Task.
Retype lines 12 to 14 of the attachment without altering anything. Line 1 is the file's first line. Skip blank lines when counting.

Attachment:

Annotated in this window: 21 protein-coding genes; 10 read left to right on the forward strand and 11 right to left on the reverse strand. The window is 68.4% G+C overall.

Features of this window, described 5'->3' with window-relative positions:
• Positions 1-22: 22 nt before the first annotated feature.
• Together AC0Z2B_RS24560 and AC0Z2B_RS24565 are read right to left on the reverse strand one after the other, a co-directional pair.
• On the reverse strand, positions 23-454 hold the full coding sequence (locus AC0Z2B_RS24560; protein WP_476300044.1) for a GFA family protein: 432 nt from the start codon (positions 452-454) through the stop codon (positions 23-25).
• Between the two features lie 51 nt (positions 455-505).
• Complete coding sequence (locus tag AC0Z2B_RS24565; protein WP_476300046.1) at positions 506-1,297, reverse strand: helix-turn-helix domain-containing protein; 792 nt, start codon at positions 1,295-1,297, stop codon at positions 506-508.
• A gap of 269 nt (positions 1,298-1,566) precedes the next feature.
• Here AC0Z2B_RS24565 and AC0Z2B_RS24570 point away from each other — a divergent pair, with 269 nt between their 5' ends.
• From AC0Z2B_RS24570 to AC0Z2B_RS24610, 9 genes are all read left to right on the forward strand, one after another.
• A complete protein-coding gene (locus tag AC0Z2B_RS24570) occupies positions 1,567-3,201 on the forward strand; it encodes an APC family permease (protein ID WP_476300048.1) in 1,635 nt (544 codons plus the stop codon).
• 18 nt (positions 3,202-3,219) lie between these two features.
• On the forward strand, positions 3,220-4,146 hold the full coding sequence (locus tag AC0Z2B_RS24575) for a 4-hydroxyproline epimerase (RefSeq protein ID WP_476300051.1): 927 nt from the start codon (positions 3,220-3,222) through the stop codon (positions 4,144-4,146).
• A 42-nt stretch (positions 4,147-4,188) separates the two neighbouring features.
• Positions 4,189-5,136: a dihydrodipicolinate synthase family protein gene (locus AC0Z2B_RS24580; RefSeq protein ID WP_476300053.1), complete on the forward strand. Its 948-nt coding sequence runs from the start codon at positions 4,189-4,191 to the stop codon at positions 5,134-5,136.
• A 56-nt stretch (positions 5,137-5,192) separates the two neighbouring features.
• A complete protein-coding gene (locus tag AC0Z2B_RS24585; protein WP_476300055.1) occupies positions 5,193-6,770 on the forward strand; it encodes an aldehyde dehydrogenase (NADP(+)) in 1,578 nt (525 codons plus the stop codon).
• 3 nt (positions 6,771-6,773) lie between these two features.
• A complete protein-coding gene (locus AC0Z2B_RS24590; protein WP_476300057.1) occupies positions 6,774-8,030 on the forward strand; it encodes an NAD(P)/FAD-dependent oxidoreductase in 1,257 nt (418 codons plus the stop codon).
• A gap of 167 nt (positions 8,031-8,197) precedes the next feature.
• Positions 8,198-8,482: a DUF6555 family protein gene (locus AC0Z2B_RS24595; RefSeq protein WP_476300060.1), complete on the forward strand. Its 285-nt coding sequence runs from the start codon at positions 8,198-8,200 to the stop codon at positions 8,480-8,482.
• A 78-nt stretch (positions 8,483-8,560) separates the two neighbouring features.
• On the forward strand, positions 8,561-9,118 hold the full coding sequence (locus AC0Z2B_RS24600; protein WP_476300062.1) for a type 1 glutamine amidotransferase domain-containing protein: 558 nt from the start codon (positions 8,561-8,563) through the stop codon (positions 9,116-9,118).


• 18 nt (positions 3,202-3,219) lie between these two features.
• On the forward strand, positions 3,220-4,146 hold the full coding sequence (locus tag AC0Z2B_RS24575) for a 4-hydroxyproline epimerase (RefSeq protein ID WP_476300051.1): 927 nt from the start codon (positions 3,220-3,222) through the stop codon (positions 4,144-4,146).
• A 42-nt stretch (positions 4,147-4,188) separates the two neighbouring features.